How to start a discussion of large-scale and more local forms of contemporary consciousness? I'm going to turn back to the old-style ruling class in Britain, in the age of Empire. One of the characteristics of this class was that it was British, national, in a way that excluded more local ties. Raymond Williams, in his study of George Orwell (Orwell, London: Fontana, 1971), expressed this well: this class felt that it belonged to an “England” that took in Oxford, Cambridge, Eton, central London, selected country estates – and of course many centres of imperial rule, beyond England. Places in between were excluded, ignored or looked down on as “provincial” or “suburban”. The ruling-class “England” was a controlling network laid down over the surface of the land, and defined not only by its privilege, but also by its separation from what was, in fact, the rest of England – as well as the other countries of the Empire. Except that from within that network it was impossible to see it that way. As far as these people were concerned, they were “in the most central ways, English”.
My point is that the privilege and the disconnection were linked. The loyalties of this class were displaced, as Williams explains, from the actual communities local to this network, based on privilege and exclusion. For them, “England” or “Britain” was Oxford, Cambridge, London institutions, country houses, imperial centres; or it was the symbols of rule: the flag, the army, the monarchy. For this reason there is a tangible difference between a bourgeoisie with more specific local ties and one of this ‘displaced-national’ variety. The institutions built up by paternalistic Victorians in so many provincial towns are a testament to a provincial civic pride, generations of wealthy families tied to their home towns in a rather different way. This kind of thing came to look rather quaint and irrelevant to those who belonged to a wider national and imperial tradition.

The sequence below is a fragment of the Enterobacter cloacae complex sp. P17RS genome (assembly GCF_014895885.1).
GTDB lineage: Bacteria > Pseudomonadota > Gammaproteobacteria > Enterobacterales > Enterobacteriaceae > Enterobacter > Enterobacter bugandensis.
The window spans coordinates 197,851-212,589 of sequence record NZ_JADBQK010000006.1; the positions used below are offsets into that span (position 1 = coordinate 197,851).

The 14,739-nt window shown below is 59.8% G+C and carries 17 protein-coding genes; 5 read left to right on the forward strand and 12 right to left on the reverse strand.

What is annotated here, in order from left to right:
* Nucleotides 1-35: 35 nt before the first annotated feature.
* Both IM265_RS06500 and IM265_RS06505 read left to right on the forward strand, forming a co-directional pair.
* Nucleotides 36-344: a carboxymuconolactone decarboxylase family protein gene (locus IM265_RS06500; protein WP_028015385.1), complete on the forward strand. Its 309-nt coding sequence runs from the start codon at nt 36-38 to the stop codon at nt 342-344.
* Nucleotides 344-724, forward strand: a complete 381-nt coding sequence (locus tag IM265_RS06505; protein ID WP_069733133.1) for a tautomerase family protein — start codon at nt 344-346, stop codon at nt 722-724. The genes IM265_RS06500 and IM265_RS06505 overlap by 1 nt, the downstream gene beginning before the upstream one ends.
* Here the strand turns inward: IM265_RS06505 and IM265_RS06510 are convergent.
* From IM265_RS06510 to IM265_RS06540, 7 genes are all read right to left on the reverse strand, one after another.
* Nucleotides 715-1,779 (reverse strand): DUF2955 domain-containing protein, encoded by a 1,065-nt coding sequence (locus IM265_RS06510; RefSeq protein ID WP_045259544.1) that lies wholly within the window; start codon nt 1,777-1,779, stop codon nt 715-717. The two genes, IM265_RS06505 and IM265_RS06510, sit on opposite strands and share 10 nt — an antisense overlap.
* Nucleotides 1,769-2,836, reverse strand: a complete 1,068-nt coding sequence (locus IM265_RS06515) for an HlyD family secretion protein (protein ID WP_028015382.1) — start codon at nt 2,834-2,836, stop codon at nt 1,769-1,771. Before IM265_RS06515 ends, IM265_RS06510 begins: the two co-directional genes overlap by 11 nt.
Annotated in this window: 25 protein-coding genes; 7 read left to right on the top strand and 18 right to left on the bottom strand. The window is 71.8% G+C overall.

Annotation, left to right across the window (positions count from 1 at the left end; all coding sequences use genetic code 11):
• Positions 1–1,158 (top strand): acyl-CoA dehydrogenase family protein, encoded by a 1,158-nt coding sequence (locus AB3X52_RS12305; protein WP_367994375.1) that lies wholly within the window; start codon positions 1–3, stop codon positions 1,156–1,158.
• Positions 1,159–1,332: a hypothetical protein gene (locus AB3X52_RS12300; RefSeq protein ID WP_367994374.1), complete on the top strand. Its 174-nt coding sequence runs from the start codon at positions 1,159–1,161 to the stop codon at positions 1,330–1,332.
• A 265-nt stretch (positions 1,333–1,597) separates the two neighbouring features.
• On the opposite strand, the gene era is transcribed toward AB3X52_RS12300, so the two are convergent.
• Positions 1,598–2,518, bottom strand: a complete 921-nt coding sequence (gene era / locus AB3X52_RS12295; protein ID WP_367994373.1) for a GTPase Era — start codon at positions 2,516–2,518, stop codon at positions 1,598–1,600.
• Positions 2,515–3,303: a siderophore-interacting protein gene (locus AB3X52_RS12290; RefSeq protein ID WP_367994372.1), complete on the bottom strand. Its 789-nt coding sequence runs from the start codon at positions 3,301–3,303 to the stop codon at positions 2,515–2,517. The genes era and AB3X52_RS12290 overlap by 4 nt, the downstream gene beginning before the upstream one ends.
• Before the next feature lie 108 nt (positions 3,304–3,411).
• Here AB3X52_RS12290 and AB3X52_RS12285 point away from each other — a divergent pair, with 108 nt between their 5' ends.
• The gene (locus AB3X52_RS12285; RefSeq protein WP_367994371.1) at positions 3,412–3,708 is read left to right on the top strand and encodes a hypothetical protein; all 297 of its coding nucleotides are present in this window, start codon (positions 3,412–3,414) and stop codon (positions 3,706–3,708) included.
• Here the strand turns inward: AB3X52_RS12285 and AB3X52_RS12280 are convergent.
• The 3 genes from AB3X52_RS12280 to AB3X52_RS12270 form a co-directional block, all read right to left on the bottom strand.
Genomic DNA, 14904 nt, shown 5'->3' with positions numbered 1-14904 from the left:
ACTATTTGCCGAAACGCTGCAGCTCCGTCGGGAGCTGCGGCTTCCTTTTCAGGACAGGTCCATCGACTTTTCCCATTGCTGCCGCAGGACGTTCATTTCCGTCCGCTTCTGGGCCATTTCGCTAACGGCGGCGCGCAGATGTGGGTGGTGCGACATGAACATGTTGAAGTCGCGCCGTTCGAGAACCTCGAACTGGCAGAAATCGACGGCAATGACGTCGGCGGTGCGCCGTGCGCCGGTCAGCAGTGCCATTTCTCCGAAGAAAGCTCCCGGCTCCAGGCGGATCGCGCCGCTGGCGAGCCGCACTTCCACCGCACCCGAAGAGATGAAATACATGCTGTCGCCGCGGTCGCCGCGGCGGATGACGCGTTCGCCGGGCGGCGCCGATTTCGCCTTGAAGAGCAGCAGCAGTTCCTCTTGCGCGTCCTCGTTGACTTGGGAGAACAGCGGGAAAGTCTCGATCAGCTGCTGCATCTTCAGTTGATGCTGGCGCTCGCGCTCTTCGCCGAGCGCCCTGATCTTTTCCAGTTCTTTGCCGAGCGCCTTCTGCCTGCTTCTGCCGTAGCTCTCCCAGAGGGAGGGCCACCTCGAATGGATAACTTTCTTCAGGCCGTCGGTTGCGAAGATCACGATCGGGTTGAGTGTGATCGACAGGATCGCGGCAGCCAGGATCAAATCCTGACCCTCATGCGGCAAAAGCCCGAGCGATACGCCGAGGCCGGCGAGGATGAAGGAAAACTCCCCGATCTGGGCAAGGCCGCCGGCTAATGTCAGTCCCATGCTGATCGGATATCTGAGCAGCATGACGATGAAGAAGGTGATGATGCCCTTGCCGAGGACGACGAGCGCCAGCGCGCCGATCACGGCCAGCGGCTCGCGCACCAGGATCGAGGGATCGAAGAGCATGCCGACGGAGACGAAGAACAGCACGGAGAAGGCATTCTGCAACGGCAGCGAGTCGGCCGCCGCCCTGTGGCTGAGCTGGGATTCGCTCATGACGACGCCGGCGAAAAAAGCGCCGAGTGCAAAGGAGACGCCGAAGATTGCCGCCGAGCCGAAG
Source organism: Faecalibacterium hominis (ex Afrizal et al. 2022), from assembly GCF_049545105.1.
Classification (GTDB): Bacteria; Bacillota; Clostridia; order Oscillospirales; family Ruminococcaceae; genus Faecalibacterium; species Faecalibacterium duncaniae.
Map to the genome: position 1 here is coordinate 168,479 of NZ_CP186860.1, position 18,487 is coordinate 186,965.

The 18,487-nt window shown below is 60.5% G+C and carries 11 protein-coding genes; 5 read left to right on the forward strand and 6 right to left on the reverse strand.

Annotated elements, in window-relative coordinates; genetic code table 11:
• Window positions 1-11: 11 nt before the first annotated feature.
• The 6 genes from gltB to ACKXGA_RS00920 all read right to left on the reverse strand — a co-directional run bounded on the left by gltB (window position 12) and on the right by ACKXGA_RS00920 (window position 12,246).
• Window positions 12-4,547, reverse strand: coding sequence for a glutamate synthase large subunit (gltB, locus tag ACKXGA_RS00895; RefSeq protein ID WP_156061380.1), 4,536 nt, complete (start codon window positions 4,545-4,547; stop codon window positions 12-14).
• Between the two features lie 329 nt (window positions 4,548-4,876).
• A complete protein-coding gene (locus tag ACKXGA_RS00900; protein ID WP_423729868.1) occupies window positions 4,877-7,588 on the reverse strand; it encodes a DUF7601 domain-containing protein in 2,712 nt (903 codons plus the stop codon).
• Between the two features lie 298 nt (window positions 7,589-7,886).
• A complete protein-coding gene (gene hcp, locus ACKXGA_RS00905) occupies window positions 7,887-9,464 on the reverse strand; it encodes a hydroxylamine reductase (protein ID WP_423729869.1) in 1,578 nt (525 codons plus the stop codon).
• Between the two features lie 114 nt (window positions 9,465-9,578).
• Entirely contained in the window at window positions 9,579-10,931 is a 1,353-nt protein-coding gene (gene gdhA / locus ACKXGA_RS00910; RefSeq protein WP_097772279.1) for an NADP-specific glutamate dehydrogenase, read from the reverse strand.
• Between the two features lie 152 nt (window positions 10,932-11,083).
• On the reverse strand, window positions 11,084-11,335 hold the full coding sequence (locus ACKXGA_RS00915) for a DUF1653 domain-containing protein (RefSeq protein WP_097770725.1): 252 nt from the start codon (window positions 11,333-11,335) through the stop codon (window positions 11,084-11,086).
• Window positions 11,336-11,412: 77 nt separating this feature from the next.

Today things are moving up a level, and we are dealing, in many ways, with an already global reality. The “national” level, which once looked spacious and indeed privileged compared to the "local" and "provincial", can now look cramped and provincial itself. Today, both privilege and disconnection are being transferred from a national to a world scale. The institutions of capital - if not yet of government - are global, and a global ruling class is growing up to serve them. Their training is less through "national" institutions than through the international schools and worldwide networks of private schools. From there, they enter the elite business schools: Harvard, or the Said Business School in Oxford, for example. Such a class is rather different from the old national bourgeoisies. Increasingly it simply does not have, or want, or need, particular national (much less provincial or local) ties. It does not draw, as the old British ruling class did, on a national mystique of "England" or of Empire. It is a "purer" ruling class, in a sense, than the older ones: a class with no nation. If it has a rationale, it is privilege itself.